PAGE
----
Trying Cy On For Size

“When you put on Cy’s costume, it transforms you. It’s hard to describe, but you instantly perform.”- Matt Burt

Cy isn’t shy. Cy dances, hugs and throws high-fives to enthuse and entertain Iowa State University fans.

Matt Burt, a junior in agricultural business, has been watching Cy all his life. His parents and older brother went to Iowa State, and he grew up attending Iowa State games.

Burt always knew he would be a Cyclone.  He never guessed he would be Cy.

Last year he went to the mascot squad tryout so he could try on Cy’s suit just once before he graduated and say he’d been Cy for 15 minutes. After attending a meeting before try-outs he decided to take the challenge and compete.

“They gave us directions on how to plan a five minute skit,” Burt says. “It was very competitive.”

Along with running with the Iowa State flag and performing the Cy strut, Burt and his friends put together a winning skit. They had Cy working out to the theme song from the Rocky movie; challenging rival fans to arm wrestle, a tug of war, a race; and finally beating a University of Iowa fan in football.

After making the elite team of seven students, his first performance was a two-day tour promoting Iowa State with the athletic department’s coaches and administrators. Traveling in a first-class tour bus around the state, Burt says, “was amazingly cool.”

Cy the Cardinal, which is the mascot’s official name, first hit the field at a 1954 Iowa State homecoming game. Cy was the winning idea in a nationwide contest to find a mascot to fit the “Cyclone” role. Cy performs at every Cyclone sporting event and several off-campus special events.

Mascot squad members don’t get paid or receive special recognition, says Mary Pink, Iowa State University associate athletics director for marketing. She appreciates volunteers like Burt whose dedication and enthusiasm make Cy shine.

Squad leader Noelle Lichty, a senior in marketing, also appreciates Burt’s performances.  “I can always tell when Matt is in the Cy suit because he interacts with fans and he is always entertaining,” Lichty says.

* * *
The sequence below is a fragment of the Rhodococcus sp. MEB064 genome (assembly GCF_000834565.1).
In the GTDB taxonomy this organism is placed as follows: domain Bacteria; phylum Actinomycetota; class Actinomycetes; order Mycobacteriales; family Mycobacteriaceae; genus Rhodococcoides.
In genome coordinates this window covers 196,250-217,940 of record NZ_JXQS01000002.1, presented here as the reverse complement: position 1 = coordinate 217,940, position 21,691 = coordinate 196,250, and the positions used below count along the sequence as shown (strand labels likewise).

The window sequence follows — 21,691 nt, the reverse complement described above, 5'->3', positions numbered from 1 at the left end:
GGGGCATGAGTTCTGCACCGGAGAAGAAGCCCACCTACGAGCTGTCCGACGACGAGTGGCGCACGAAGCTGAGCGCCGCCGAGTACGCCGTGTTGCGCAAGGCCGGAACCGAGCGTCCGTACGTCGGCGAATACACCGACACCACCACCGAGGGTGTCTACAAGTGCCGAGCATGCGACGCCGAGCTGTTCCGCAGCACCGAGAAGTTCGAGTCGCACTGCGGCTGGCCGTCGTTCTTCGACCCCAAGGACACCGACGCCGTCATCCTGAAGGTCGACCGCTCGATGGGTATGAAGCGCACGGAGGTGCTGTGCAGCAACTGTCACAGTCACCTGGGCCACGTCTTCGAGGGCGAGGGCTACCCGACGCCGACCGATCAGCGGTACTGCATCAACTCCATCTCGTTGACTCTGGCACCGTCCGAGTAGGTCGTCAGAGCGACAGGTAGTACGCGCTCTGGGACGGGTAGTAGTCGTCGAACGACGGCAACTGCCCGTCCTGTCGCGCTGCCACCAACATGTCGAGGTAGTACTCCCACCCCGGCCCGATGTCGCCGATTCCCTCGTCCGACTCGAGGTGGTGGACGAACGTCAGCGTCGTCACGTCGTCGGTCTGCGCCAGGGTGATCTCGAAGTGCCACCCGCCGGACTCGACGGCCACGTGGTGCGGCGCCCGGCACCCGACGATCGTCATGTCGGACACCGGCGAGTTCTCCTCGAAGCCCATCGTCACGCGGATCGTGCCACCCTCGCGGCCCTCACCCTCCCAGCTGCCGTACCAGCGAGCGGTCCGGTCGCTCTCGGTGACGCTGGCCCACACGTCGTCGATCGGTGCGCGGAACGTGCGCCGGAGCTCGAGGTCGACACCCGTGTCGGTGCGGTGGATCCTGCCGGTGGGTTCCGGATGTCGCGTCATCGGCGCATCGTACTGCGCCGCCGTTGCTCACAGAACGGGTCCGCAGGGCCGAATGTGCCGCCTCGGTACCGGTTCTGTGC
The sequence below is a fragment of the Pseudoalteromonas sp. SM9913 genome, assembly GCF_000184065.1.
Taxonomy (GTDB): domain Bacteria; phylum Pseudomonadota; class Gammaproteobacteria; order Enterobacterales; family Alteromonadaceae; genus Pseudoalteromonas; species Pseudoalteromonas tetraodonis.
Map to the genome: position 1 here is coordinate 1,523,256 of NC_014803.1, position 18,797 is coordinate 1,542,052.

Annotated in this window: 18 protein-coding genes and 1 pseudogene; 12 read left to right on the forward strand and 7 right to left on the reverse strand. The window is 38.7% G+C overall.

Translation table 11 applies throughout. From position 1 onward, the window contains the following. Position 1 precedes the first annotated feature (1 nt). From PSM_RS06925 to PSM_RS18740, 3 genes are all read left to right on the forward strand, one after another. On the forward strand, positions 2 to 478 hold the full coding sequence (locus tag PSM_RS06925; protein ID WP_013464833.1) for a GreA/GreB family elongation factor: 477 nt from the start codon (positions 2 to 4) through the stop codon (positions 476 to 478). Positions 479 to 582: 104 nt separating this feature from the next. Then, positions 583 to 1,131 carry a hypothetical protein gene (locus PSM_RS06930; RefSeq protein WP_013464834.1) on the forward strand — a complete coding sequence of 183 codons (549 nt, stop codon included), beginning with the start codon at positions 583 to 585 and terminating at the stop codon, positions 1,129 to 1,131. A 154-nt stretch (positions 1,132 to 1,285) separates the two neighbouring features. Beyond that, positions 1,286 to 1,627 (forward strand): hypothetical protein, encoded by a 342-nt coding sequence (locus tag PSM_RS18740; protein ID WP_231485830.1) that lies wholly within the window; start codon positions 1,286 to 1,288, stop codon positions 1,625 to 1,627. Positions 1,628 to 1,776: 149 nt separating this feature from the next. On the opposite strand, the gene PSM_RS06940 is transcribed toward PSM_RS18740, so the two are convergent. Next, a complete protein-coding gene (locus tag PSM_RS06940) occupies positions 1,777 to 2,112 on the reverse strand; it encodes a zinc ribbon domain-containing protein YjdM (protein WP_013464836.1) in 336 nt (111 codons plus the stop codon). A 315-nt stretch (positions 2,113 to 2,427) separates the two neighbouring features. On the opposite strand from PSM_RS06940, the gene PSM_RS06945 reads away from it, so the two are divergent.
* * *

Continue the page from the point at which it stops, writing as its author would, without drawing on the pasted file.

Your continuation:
Once students qualify to perform as Cy they are eligible to keep the position until graduation, which means Burt will perform the Cy dance until he graduates in 2012. He says he was looking forward to attending the games, but was surprised how different it feels to be on the field and part of the game.

“It’s fun and you feel more involved in Iowa State athletics as the mascot,” Burt says. “I traveled to the Kansas State football game and I thought it was amazing walking into Arrowhead Stadium.”

Burt’s most memorable moment, “crowd surfing,” Burt says. “My friends picked me up and I was passed halfway up the student section.”  Burt has tried to do the Cy dance for friends without the costume, but it just isn’t the same.

“When you put on Cy’s costume, it transforms you. It’s hard to describe, but you instantly perform,” Burt says.

When Matt Burt, a member of Alpha Gamma Rho, isn’t suited up as Cy he is involved in Greek Week and ISU Dance Marathon raising money for children’s charities.

Burt has also put his dance moves to work for a good cause. He was part of the Alpha Gamma Rho team during the ISU Dance Marathon held in January to raise money for the Children’s Miracle Network and the University of Iowa Children’s Hospital. The event raised more than $260,000 for the charities.

“It was special to hear the kids’ stories and how the money is helping their families,” Burt says.

Although he’s never auditioned for any other role, he has had experience in showmanship. The Marshalltown native was raised on a farrow-to-finish and row-crop farm and has shown livestock at the Tama County Fair and the Iowa State Fair.

Check out more photos of Matt Burt strutting his Cy Stuff.